Life, or something like it (2)

2007-09-25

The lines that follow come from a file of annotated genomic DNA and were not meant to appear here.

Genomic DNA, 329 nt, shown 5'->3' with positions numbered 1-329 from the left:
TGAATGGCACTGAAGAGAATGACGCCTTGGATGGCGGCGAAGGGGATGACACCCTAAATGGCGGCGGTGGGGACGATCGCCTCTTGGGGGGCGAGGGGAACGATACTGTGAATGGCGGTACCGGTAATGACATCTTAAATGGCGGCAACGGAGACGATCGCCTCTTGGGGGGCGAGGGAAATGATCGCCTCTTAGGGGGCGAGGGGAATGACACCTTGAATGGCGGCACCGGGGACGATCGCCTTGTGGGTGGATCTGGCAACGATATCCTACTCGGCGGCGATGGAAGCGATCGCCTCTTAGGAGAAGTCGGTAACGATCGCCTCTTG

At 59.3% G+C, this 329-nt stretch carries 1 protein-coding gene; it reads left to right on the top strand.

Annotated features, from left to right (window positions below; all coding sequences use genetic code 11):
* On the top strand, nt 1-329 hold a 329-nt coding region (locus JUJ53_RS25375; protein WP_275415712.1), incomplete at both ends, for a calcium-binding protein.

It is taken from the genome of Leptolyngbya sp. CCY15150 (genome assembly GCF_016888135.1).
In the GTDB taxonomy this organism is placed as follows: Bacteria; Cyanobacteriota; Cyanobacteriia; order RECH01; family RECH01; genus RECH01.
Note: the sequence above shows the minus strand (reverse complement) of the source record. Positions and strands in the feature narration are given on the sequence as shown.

It's not easy to pick an order, but in the end it doesn't really matter I guess. That's why we'll be talking about the knowledge model (epistemology).I already mentioned it last time. The model I use starts at nothing. Nothing is certain, everything is unknown.In the course "foundations of knowledge" several models were explained. The model I constructed at the time was put down by somebody because I didn't have the answers to his, fair, objections there and then. I didn't have the time to think about the consequences of the theory, I have now. First I'll explain the theory, then the objection.The principle isn't very new. I don't think it should be considered a new theory, it actually isn't very special. It is how I see it right now though.Knowledge starts at the collection of a number of assumptions. These assumptions by themselves have no truth-value and their validity don't have to be defended. Anything concluded (deduced) from these assumptions should be considered knowledge. The epistemology (philosophy of knowledge) in this model therefore exists of assumptions and conclusions (implications).Conclusions are correct (under restriction of the assumptions) as long as logical deductive steps are made from the assumptions. This doesn't exclude paradoxes, but I've come to believe they are part of any theory, like it or not. Live with it.The objection then went as follows. With this definition of knowledge it appears as if anything is knowledge and truth has nothing to do with it. This is not the case. The conclusion itself is knowledge, independent of the truth-value of the assumptions. The knowledge can become useful when you encounter a situation where the assumptions are true (or false). This is in fact the model we use in every day life! We make assumptions and draw our conclusions. Sometimes it's very obvious, like in math, but other times it's far more subtle, like why your hand is touching your nose.It's actually pretty simple. Everything can be knowledge but it's the application of the knowledge where things go wrong.Next time we'll talk about... well... that's gonna be a surprise, for me as well :)